Looking over Stevenson Ranch and beyond from Richard Rioux Park in July 2017. Photo by Trish Galloway

Supes OK free Wi-Fi for county parks

In addition to sunshine and trees, county park visitors will soon be getting free Wi-Fi service after county supervisors voted Tuesday to make it so.

The Los Angeles County Board of Supervisors approved a motion co-authored by Supervisors Kathryn Barger and Janice Hahn to provide free Wi-Fi service at all county parks.

As Barger and Hahn explain in their motion: “The County of Los Angeles Department of Parks and Recreation strives to provide residents and visitors with quality recreational opportunities across its 182 county parks.”

To date, free Wi-Fi service is available at only 30 of those county parks. 

While other parks offer computers, the lack of Wi-Fi access, according to Barger and Hahn, renders them inadequate for many park users’ needs. 

Technology plays an ever-important and influential role in enhancing customers’ park experience to increase access, mobility, and data insight, they note in their motion.

They say offering free Wi-Fi at all county parks would benefit many residents who would otherwise have no access to the internet. Many children in after-school programs, they add, cannot complete their homework without internet access.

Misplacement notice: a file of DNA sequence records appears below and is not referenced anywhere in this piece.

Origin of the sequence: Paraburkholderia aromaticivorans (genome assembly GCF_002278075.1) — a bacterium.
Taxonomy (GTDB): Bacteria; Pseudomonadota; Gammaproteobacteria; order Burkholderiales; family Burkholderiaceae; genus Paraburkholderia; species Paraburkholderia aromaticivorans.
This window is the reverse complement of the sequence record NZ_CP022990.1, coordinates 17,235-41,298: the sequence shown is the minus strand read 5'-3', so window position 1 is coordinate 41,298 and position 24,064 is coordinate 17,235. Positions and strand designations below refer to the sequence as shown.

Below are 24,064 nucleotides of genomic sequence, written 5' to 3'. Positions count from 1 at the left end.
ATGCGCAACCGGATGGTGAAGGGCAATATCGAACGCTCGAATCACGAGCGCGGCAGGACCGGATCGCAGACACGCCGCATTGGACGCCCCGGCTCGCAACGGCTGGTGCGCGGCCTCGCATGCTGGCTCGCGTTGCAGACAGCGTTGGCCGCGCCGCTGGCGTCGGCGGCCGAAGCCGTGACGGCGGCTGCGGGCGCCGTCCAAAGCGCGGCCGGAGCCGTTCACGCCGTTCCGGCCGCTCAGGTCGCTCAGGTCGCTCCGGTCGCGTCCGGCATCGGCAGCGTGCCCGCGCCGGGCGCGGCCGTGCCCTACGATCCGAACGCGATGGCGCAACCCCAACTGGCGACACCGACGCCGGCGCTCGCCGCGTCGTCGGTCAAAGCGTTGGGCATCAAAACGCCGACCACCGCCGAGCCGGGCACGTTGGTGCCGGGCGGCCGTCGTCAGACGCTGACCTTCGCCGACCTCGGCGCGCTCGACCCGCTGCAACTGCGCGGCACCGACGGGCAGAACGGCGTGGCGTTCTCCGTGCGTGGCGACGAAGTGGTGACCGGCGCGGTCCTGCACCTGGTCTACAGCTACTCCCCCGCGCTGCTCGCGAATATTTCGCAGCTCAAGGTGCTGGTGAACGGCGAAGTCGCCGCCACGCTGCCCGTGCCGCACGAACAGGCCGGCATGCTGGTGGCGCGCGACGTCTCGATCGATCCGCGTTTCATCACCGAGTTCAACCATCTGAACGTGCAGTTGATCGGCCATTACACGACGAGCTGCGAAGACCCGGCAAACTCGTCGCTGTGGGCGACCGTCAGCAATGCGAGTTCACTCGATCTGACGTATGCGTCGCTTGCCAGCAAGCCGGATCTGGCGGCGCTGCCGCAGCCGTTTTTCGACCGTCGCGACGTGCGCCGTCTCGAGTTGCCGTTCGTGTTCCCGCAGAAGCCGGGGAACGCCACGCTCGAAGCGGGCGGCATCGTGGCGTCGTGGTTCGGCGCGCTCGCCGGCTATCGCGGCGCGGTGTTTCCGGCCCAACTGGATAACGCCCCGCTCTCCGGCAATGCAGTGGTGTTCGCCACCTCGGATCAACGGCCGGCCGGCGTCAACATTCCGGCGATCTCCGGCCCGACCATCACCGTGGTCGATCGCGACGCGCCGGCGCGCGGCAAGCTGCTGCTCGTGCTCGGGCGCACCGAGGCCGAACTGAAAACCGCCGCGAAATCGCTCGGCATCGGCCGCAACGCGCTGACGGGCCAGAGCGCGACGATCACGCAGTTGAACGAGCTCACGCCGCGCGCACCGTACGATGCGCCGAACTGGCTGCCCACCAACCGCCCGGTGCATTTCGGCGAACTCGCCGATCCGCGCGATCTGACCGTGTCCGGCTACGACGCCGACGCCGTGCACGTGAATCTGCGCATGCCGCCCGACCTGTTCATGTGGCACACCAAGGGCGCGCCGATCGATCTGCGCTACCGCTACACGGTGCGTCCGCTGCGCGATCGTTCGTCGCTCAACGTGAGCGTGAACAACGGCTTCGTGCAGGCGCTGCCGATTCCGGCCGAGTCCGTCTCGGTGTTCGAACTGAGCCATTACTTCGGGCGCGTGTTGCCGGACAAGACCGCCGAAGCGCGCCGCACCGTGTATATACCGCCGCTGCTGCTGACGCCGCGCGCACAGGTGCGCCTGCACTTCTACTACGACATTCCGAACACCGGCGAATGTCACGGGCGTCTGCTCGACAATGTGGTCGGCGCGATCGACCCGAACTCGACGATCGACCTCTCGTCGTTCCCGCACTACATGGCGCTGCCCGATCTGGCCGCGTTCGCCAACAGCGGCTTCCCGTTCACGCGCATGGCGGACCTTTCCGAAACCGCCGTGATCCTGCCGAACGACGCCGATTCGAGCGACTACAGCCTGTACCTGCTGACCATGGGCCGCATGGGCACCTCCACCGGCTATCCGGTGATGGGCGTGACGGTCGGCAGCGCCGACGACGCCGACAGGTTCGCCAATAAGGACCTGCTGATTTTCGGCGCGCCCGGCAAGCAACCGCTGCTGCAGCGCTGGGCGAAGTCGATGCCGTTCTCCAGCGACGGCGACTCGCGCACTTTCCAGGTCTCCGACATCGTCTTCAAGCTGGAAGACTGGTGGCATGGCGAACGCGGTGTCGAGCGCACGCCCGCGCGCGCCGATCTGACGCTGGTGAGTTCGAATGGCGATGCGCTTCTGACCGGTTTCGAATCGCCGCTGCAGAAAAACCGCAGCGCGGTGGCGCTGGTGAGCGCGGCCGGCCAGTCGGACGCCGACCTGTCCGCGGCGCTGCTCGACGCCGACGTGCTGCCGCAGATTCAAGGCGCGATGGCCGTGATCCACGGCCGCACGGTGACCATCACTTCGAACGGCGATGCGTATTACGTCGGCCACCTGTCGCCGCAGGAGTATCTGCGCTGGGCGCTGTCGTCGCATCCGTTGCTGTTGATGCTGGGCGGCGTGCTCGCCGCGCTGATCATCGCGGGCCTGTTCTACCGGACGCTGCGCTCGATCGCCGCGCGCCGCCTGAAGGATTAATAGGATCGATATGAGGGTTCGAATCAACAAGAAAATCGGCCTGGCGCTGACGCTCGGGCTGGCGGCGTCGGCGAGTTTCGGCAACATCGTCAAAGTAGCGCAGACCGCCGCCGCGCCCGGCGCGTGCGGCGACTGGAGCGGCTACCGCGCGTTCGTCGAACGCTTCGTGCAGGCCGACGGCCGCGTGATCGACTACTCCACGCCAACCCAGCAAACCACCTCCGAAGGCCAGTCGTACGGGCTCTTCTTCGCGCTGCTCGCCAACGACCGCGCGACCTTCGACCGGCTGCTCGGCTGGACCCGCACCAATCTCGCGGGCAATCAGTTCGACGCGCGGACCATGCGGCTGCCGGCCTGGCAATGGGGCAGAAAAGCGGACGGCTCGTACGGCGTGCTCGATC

According to the two supervisors, park patrons of all ages would benefit from internet access to enable them to easily obtain information about parks, reserve picnic areas and other amenities, register for recreation programs, and sign up to volunteer at their local parks.

Internet availability increases access to jobs, educational opportunities, civic engagement, and critical public services. According to a study conducted by the Public Policy Institute of California, 36% of county residents have no access to the internet. 

Barger and Hahn stated in the motion that providing free Wi-Fi service in parks and open spaces is an effective step toward bridging the digital divide among socio-economic levels to ensure diverse communities, including children and patrons who are vulnerable or experiencing homelessness, have access to information, including details about county resources and services.

In unincorporated communities, parks serve as community hubs, and for many residents, are the only government facilities they interact with on a regular basis.

Barger and Hahn want the director of the Internal Services Department, in collaboration with the director of Parks and Recreation and the chief information officer, to report back during the board’s supplemental budget process about providing new and free Wi-Fi service, with open access to all social media sites for the public at county parks.

They also want a feasibility study done reflecting the cost-benefit analysis in making free public Wi-Fi service available at all county parks.

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